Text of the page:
(Photograph source: Arkib Negara Malaysia)
Front (left to right): Pte. Mat Shah (died 1932), Sgt. Wan Mohamed, Raja Hussain, Ariffin and Wan Hashim.
Back row (left to right): Pte. Mohamad, Pte. Hashim and anon.
These men posing at the guard room possibly represent a platoon of the 1st Perak Battalion of the Malay States Volunteer Rifles, later the Federated Malay States Volunteer Force (FMSVF).
Footnote: 8 November 2009 is Remembrance Day, during which HM Queen Elizabeth II will lead the UK in remembering the war dead, previously known as Armistice Day which was a public holiday on 11 November in the Malay States during British colonial times. The day is now moved to the Sunday nearest to 11 November. Malaysia remembers her war dead on Hari Pahlawan which is on 31 July.
Taiping airport is located in Tekah (it is also called Tekah airport) and was built in 1929. It was the first airport officially established in the Federated Malay States and also in South East Asia.
Besides serving as a commercial airport for the use of the British officers and European merchants, the airport also served as the airstrip for the Royal Malayan Air Force. The airport served short distance destinations such as to Alor Star, Kuala Lumpur and Penang. The Penang-Singapore flight route ran a daily stop at the Taiping airport. The first Malayan scheduled passenger air service was run by Wearne Air Services (WAS) and included a daily flight to Taiping which also delivered newspapers.
Amelia Earhart and her Lockheed Elektra. (Source: Wikipedia)
The airport achieved worldwide fame when the famous American aviator, Amelia Mary Earhart, had a stopover at the Taiping airport in 1937 to refuel during her ill-fated world flight attempt on a Lockheed Electra financed by Purdue University. Earhart was on a flight route from Thailand to Singapore, and she was given permission to land, by the then Resident-General of the FMS, at Taiping Airport on 7 June 1937 .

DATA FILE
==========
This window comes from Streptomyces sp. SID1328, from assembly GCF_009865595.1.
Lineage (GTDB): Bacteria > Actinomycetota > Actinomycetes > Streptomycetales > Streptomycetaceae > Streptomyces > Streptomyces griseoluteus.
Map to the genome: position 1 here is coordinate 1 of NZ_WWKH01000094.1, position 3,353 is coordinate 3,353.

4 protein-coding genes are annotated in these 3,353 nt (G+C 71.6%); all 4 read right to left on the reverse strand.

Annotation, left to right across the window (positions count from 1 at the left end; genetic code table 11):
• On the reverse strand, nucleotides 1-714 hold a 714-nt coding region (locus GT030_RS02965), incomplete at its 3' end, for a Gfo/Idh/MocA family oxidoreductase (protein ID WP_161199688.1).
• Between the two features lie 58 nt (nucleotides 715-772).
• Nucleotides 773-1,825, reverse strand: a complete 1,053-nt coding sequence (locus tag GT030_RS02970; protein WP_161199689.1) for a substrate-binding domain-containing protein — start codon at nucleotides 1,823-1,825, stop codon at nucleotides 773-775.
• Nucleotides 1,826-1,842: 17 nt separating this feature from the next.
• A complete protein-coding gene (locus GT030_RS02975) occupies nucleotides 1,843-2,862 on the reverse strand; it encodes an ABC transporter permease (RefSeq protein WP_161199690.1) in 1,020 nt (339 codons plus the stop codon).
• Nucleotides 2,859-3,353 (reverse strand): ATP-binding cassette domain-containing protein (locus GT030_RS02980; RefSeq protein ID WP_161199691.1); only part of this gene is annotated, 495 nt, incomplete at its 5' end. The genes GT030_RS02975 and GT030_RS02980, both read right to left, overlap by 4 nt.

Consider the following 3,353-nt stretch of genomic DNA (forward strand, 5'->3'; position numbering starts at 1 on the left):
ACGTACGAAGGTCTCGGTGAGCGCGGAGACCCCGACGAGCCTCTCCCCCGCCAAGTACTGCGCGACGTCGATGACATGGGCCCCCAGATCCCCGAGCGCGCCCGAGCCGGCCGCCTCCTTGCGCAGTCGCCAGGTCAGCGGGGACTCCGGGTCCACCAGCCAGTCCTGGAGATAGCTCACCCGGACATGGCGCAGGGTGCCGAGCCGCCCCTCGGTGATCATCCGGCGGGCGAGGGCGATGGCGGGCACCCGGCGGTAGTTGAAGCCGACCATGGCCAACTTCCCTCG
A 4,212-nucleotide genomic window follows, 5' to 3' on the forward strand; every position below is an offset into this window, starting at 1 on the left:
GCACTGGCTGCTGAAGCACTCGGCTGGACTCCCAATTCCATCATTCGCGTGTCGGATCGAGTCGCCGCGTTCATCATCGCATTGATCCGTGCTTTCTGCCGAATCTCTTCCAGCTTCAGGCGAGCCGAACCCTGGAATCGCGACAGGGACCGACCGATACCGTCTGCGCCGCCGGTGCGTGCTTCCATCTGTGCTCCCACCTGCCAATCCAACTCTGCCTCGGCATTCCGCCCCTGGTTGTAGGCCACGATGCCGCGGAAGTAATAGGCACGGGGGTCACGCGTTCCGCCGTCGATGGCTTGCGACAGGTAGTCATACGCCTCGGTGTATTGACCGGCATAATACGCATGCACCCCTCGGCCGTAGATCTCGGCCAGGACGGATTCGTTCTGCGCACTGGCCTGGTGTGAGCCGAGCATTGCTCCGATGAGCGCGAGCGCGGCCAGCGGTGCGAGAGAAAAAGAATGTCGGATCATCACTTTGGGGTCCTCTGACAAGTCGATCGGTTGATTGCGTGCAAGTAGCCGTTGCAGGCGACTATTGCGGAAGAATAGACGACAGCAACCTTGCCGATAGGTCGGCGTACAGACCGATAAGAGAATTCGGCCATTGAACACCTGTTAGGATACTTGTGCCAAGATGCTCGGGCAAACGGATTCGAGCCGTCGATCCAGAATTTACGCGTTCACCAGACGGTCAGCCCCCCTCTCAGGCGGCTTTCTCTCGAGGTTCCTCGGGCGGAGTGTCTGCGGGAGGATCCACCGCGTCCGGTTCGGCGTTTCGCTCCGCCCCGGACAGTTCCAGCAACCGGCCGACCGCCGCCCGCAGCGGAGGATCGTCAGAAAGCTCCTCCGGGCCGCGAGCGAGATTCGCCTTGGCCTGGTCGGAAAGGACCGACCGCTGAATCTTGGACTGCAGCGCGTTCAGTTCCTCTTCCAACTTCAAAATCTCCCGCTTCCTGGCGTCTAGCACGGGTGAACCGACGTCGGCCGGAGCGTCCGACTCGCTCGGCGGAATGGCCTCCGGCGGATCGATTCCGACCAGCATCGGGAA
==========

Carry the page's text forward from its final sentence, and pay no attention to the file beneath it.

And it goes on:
Sukarno and Mohammad Hatta in Taiping, August 1945.
Another significant mark in the history of Taiping airport was when Sukarno and Mohammad Hatta, who later became the President and Vice-President of Indonesia, respectively, landed at Taiping airport on 12 August 1945, for a meeting with Dr. Burhanuddin Helmi and Ibrahim Yaacob who were leaders of Kesatuan Rakyat Indonesia Semenanjung (KRIS) to talk about the possibility of uniting Malaya with Indonesia (the concept of Indonesia Raya) when the latter achieved independence. The meeting was arranged by Japanese army officers during World War 2.
After the end of the Japanese occupation, Taiping airport only served flights to other airports within Perak, leaving Ipoh as the only Perak airport to provide passenger services to other Malay states. Today, the airport is no longer in regular use. Taiping airport is recognised by the International Air Transport Association (IATA) and carries the 3-letter IATA code of TPG.
2. TPG: theairdb.com
Armistice Day is the anniversary of the symbolic end of World War I on 11 November 1918. The date was declared a national holiday in many allied nations, to commemorate those members of the armed forces who were killed during war. The 1st Perak Battalion was part of the Malay States Volunteer Rifles, later the Federated Malay States Volunteer Force (FMSVF). As the Federated Malay States consisted of Perak, Selangor, Negri Sembilan and Pahang, volunteers from these states were also organised into 4 Battalions:
Perak – 1st Battalion FMSVF
Selangor – 2nd Battalion FMSVF
Negri Sembilan – 3rd Battalion FMSVF
Pahang – 4th Battalion FMSVF
There was also an FMSVF Signals Battalion, FMSVF Light (Artillery) Battery, FMSVF Reserve Motor Transport Company and FMSVF Field Ambulance units. The total number of men in the FMSVF was 5,200. The origin of the Volunteers was in Britain’s major conflicts of the 19th and early 20th centuries – the Crimean War led to the enrolment in 1854 of the original Singapore Volunteer Rifle Corps with its proud motto In Oriente Primus (‘First in the East’), and the Boer War of 1899-1902 further stimulated the Volunteer movement with the formation of the Malay States Volunteer Rifles in 1915. The Volunteers came from all nationalities and walks of life in the pre-war British Malaya. They were not only Europeans, but Malays, Chinese, Indians and Eurasians. They came from all branches of the Malayan Government Service, from the Mines and Plantations, from the business communities, from the Medical Profession and from the Church. Many other civilians who would have joined the Volunteers, were prevented from doing so because they were in so-called ‘reserved occupations’ considered essential for the continued smooth running of the country. Whatever their background, they were motivated by a profound sense of wanting to do everything in their power to defend the country.
2. Fell R. The Malayan Volunteer Forces. COFEPOW website.